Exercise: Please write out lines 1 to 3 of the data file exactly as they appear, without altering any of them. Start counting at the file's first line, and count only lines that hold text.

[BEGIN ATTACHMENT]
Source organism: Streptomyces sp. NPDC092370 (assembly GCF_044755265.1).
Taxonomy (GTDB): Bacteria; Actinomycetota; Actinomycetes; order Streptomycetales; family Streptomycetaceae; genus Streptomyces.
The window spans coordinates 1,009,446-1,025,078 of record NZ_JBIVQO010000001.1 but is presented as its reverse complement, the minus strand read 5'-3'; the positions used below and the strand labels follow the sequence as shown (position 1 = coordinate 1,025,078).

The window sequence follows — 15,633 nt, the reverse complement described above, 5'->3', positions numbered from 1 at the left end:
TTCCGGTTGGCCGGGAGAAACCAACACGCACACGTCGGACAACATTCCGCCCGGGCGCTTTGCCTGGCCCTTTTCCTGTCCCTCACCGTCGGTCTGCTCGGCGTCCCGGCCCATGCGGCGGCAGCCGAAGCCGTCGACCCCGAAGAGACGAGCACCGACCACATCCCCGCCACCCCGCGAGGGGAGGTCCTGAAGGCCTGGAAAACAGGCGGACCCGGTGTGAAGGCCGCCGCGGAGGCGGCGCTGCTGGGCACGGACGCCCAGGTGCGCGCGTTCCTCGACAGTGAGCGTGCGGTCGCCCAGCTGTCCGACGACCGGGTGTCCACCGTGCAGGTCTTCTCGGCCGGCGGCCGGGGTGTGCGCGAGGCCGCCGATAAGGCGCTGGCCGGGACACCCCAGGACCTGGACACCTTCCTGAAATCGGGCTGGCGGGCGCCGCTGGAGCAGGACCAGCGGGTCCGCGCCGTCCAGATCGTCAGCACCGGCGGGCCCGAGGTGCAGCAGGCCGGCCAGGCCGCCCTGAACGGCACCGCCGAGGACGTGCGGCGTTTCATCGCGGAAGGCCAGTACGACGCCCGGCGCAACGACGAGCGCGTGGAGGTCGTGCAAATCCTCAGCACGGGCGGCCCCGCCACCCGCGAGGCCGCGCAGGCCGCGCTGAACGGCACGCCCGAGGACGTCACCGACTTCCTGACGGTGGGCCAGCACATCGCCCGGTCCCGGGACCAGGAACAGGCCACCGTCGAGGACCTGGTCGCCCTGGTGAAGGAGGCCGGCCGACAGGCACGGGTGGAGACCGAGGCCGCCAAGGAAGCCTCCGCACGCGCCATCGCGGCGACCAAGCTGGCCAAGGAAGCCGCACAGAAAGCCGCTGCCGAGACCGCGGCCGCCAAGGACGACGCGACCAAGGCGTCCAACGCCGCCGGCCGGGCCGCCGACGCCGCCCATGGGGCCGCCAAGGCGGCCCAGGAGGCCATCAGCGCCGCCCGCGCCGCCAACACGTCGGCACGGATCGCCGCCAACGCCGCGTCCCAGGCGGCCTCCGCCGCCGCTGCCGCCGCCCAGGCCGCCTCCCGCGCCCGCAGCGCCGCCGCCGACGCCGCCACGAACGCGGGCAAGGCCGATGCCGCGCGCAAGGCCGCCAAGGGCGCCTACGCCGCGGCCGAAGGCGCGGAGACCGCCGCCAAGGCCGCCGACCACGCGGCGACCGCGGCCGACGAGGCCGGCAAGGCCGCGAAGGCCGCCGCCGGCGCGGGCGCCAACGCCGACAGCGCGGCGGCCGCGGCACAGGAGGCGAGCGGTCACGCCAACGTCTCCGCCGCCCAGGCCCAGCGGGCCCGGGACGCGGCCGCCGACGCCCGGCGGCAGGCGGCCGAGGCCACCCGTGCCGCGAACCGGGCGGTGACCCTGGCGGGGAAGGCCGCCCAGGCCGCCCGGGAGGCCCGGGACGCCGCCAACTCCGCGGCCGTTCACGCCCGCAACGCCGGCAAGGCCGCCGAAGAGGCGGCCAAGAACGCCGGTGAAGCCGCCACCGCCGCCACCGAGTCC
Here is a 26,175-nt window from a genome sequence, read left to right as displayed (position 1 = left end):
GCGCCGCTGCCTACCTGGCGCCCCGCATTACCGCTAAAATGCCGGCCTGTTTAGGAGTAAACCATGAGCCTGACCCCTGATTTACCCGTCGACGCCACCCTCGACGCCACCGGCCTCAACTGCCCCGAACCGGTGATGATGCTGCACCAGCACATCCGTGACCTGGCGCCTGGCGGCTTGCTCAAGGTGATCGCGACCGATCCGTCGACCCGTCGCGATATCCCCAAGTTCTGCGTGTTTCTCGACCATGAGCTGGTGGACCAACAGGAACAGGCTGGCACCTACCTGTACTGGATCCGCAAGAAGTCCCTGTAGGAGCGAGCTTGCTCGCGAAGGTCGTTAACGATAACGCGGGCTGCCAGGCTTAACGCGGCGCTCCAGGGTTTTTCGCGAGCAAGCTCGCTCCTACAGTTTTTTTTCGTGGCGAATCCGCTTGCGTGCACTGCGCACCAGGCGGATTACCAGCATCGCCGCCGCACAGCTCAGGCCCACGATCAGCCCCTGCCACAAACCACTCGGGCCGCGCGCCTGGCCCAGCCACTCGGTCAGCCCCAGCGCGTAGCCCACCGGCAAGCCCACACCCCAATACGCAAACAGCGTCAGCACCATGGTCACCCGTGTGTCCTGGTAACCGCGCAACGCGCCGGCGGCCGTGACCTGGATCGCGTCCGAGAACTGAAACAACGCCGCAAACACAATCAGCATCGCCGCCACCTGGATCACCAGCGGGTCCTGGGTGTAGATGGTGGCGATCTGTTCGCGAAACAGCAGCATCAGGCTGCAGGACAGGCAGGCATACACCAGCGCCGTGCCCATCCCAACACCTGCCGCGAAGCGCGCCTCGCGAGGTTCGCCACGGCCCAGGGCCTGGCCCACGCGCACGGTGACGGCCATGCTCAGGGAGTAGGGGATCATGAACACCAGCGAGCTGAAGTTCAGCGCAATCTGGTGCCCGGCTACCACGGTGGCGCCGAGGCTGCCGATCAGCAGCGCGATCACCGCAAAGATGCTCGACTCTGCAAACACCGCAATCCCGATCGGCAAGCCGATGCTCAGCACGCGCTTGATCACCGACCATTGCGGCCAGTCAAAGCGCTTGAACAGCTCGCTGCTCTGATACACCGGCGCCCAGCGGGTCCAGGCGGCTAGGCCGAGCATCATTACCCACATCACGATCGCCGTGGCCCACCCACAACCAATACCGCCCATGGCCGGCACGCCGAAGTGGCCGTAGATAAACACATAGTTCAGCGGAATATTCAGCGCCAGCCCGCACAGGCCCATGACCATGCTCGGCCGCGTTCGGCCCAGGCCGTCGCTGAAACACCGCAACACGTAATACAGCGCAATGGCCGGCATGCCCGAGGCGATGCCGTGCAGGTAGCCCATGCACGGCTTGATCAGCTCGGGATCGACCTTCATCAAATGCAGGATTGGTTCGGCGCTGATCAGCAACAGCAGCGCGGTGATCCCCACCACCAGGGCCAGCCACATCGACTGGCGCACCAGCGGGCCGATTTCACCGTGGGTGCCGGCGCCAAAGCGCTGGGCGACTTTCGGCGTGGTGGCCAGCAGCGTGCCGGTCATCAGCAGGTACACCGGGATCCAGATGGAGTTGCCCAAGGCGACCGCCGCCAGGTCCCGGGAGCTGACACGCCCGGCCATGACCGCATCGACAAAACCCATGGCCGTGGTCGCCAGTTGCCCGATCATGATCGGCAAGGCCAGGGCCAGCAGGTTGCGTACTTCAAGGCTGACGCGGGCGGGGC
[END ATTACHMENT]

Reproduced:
Source organism: Streptomyces sp. NPDC092370 (assembly GCF_044755265.1).
Taxonomy (GTDB): Bacteria; Actinomycetota; Actinomycetes; order Streptomycetales; family Streptomycetaceae; genus Streptomyces.
The window spans coordinates 1,009,446-1,025,078 of record NZ_JBIVQO010000001.1 but is presented as its reverse complement, the minus strand read 5'-3'; the positions used below and the strand labels follow the sequence as shown (position 1 = coordinate 1,025,078).